DEFINITION of In the Tank
In the tank is a slang term referring to very poor performance. In the tank can be used in the context of a specific security as in a company's stock, a particular sector or industry, and even a national economy or the market as a whole. A stock is considered to be in the tank when it has performed very poorly for a period of time, missing the expectations placed on it by analysts and investors. An investor might say his investments are in the tank, meaning they are not doing well. Likewise, an investor could refer to her investments as tanking when the positions are deteriorating. Overall market commentary also uses this term, particularly in the media. For example, a pundit might refer to the Eurozone being in the tank.
BREAKING DOWN In the Tank
In the tank can be used to describe a stock that has seen a sharp decline over a short period of time, but this situation is generally seen as tanking - or the start of the slide that sends the stock in the tank. A stock that has seen a poor quarterly performance is described as tanking if the price begins to decline shortly after the news is made public. Earnings misses are a common culprit that sends a stock tanking. In the tank suggests that the stock, sector or other grouping being referenced has been performing poorly for a longer period of time. "My portfolio is in the tank," suggests that you've been losing money on your holdings for more than a day, whereas "my portfolio is tanking" may refer to a single trading day. A slightly more crass way to say something is in the tank is to refer to it being in the toilet, with the inference being that the stock, security or market is crap.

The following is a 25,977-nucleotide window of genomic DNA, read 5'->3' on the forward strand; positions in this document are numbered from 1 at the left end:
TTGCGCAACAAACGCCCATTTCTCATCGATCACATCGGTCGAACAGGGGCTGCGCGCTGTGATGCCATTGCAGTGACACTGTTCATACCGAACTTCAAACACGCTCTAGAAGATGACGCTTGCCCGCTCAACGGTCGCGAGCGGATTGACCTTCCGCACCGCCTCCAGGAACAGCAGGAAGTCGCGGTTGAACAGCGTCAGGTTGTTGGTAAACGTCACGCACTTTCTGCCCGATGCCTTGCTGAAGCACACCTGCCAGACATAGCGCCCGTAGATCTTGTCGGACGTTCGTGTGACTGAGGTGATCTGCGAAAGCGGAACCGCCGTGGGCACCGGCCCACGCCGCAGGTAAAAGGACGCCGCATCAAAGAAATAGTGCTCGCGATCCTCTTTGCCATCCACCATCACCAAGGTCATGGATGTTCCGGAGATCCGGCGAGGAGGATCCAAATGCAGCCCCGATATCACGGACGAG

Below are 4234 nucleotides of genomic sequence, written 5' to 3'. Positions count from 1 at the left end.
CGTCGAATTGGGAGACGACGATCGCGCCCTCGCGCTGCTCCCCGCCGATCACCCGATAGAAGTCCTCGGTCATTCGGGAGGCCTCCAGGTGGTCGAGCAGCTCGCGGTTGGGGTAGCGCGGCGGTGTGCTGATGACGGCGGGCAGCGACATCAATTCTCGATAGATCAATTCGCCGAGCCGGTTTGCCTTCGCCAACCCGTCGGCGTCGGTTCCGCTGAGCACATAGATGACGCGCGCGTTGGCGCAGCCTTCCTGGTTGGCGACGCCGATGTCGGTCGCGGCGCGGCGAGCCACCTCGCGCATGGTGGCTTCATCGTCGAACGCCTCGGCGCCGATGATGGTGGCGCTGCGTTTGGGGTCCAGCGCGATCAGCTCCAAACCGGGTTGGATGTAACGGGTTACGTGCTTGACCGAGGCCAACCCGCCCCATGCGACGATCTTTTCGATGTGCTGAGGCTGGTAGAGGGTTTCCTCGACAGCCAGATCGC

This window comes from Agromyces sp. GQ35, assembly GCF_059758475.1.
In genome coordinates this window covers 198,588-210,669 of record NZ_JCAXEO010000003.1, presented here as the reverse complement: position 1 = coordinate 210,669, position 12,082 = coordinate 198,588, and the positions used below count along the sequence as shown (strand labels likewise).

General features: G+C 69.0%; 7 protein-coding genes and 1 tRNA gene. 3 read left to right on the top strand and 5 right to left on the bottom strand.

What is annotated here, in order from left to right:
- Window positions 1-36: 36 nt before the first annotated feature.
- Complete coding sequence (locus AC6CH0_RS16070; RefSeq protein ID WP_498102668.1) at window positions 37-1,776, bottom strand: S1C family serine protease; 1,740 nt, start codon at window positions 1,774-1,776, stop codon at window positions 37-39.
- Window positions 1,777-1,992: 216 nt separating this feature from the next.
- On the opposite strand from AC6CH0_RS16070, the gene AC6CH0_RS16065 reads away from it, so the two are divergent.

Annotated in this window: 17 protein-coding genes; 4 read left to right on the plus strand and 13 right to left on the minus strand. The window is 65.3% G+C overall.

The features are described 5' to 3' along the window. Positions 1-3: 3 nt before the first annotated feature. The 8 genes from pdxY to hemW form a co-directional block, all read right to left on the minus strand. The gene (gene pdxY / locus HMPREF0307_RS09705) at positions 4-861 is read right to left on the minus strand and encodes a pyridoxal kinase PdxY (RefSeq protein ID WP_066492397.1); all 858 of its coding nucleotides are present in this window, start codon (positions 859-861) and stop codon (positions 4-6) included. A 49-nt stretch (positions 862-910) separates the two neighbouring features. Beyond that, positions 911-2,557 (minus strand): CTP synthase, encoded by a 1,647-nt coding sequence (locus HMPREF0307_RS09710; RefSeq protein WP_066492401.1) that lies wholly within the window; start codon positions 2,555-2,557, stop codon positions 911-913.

What Do You Do When Investments Are in the Tank?
One of the biggest questions individual investors grapple with is what to do when a stock or part of their portfolio is losing money. Having a stock that is in the tank is never pleasant. Should you sell and stop the bleeding? Should you hold on and hope the next piece of market news brings a rally? Ultimately it is up to the investor, but the most common advice is to only sell stocks that are in the tank if you made an error in your analysis or the valuation is no longer justified by the price due to some rapid erosion in the fundamentals you made your original investment decision upon. It is worth noting that contrarian investors often sift through securities that are in the tank to find their best buys.